Caddis or sedge?

Sedge og caddis? I’ve been told that caddis is the common term in America, sedge the common term in the UK. I don’t really know and it doesn’t matter much, since I think most people know that both terms cover the same insect. Caddis is a very important food source for trout and grayling. They are abundant in both still- and running water and generally not as clean-water-dependant as many mayflies and stoneflies are. Some species grow quite large, so they also represent more protein pr. bite than smaller insects.

Trout and grayling eat them in all their lifecycles. As pupae, emergers and adults. There are generally three different categories of caddis: The case builders, the net spinners and the free roamers, but since we’re dealing with the emerging/hathing pupa today, that’s a topic for a different blog.

I’m not sure if it’s true for all species, of which there are many. In Denmark alone over 170 species are recorded. But at least some of them have a special behaviour that makes them very, very visible to trout and grayling as they emerge. The pupa rises to the surface before they begin making their way to shore to complete the transformation to the winged insect. The swim actively, some quite fast and yet, trout and grayling seem aware that in this stage, they are easy prey, nearly unable to escape.

On a calm evening (they often hatch during the evening, even the night) on a calm surface, they are active enough that they are easy to see. Movement is probably more important than imitation, when hatching caddis are on the menu and in his classic book, “Flugbinding på mitt sätt” (Fly tying my way) by Lennart Bergqvist, he presents “Superpuppan” – the Super Pupa. The Super Pupa is exactly the type of fly designed to imitate movement and behaviour more than a specific insect.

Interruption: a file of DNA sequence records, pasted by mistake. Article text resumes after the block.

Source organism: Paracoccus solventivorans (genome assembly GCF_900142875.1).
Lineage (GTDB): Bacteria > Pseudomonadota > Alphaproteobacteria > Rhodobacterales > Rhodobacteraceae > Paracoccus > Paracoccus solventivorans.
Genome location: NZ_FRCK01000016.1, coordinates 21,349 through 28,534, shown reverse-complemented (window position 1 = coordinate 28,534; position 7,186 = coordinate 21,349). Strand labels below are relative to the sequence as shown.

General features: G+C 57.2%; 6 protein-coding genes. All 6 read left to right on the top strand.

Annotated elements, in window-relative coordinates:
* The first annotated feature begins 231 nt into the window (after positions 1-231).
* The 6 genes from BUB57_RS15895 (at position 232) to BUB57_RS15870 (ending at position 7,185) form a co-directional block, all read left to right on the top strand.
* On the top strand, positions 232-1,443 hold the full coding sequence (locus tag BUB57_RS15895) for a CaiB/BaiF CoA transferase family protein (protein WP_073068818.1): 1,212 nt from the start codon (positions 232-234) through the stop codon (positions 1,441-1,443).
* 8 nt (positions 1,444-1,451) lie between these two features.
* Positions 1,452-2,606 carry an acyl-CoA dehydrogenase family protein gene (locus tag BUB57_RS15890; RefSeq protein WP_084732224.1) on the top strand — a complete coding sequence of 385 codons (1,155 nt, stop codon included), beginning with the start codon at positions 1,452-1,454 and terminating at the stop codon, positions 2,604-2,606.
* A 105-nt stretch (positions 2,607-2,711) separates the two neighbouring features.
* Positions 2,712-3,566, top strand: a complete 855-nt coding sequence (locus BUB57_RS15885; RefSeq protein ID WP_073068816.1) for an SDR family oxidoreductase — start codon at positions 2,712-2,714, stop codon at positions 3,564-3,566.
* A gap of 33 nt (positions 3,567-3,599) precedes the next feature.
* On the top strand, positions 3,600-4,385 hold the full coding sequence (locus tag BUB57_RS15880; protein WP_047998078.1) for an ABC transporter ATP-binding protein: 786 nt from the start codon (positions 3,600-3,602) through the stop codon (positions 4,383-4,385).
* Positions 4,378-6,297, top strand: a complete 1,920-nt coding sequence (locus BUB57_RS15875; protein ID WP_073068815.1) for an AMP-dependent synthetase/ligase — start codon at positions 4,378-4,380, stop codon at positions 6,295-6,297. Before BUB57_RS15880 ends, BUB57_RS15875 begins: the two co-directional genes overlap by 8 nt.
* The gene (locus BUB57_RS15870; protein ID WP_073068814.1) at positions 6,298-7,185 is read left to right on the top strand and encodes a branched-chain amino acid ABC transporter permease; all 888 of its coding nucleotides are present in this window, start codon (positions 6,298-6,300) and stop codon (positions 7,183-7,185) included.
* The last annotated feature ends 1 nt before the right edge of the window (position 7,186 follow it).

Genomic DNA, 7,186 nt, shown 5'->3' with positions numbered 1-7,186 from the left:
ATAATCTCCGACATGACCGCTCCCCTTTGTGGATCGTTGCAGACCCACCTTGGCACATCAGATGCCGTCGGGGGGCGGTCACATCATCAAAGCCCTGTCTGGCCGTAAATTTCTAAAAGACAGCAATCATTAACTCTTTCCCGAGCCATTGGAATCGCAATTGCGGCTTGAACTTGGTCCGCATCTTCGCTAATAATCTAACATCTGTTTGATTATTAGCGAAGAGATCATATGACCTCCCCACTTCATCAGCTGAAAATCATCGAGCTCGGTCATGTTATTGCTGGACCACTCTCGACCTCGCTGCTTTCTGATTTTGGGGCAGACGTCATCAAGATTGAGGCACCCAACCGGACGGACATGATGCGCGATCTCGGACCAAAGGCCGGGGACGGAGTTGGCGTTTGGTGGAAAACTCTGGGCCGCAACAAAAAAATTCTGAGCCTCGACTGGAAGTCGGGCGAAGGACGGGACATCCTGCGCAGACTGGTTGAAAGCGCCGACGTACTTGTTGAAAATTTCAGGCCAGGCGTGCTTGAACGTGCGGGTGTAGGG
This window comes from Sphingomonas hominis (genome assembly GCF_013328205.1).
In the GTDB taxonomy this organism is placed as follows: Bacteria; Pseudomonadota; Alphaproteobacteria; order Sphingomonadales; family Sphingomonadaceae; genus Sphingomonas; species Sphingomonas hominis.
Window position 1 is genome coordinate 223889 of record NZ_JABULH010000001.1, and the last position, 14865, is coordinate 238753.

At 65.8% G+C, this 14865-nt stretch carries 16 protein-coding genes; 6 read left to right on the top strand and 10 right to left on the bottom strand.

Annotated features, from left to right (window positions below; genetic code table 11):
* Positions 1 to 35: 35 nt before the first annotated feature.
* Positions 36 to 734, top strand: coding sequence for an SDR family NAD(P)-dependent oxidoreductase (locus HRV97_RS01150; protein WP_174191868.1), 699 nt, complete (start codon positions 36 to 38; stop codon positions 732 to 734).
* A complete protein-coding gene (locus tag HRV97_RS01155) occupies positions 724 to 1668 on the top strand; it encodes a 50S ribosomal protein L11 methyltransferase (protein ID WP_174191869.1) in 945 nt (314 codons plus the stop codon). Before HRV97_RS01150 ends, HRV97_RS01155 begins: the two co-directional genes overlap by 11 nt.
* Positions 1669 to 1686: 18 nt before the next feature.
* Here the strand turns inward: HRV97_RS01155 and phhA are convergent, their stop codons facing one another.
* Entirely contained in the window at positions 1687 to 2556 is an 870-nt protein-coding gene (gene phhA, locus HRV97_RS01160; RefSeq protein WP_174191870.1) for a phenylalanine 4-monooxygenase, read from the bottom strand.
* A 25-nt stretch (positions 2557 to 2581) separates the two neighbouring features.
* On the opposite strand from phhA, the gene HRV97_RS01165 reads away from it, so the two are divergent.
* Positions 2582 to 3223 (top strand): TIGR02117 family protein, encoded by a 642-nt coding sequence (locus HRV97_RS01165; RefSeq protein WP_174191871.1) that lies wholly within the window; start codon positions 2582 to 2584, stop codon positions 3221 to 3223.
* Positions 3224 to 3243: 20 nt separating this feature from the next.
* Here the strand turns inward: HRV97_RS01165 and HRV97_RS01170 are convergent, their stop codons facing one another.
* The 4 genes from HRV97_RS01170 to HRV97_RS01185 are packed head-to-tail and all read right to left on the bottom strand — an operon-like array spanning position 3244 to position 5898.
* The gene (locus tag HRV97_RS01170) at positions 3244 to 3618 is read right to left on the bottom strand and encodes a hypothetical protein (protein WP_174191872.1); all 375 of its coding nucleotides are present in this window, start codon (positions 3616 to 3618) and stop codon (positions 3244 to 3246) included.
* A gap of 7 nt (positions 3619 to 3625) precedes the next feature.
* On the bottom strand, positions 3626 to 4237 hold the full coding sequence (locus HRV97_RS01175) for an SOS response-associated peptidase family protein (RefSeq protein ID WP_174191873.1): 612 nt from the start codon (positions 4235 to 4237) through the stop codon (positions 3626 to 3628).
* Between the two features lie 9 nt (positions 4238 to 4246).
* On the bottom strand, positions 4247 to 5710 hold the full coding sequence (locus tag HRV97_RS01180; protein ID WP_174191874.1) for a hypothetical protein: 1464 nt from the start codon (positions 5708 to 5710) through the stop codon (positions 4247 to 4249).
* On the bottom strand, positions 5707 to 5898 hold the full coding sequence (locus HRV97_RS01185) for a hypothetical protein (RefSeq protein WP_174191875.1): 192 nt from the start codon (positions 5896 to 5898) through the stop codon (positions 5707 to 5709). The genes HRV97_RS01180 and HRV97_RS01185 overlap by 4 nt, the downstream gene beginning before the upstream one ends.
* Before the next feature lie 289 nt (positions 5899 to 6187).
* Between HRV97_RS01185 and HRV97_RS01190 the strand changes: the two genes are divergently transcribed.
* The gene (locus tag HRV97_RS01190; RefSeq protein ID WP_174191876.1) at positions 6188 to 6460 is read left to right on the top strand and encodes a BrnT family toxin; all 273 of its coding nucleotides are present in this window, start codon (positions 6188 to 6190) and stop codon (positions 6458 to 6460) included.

A simple, two-toned dubbed body and a palmer hackle, clipped both on the under- and overside and that’s it. You can even use a fairly long fibered hackle as some species have quite long legs. And you don’t need the best quality hackles either. Follow along with Håkan Karsnäser below and see just how simple this effective imitation is to tie.

Tie in the thread and over the hook barb (or where it would be), tie in a hackle by the thick end.
Dub the rear two-thirds of the body with a light coloured dry fly dubbing.
Continue with dubbing the forward one-third with a darker coloured dubbing. You can make the body fairly heavy.
Wind the hackle up the body. Remember that it will be clipped both under and over, so it can be a good idea to hackle the fly a little denser than you otherwise would.
Make a whip finish and cut the hackle flush on under- and overside.
Cutting the hackle enables the fly to rest on the entire length of the hackle fibres, making it float very well, even when skated carefully on the surface.

Lennart Bergqvist points out in his book, that the fly can be fished in almost any way imaginable. Static, actively, dry, damp or even sunk.

Håkan of course takes this literally and ties a bead headed version that fishes deep, imitating a caddis that has just left its case. With lead, smaller or bigger beads, you can adjust the fishing depth.

A good selection of Super Pupae in sizes from 10 to 18, even smaller, is always good to have. They are excellent when caddis are hatching, of course, but especially the smaller ones are also good get-out-of-jail-flies. For when the fish are feeding in or on the surface and you can’t see what they’re rising to. And September is a great month for caddis.

Another excellent caddis-pattern is the Europea 12 – also presented in Lennart Bergqvists book – but originally invented by french flytyer and flyfisher André Ragot.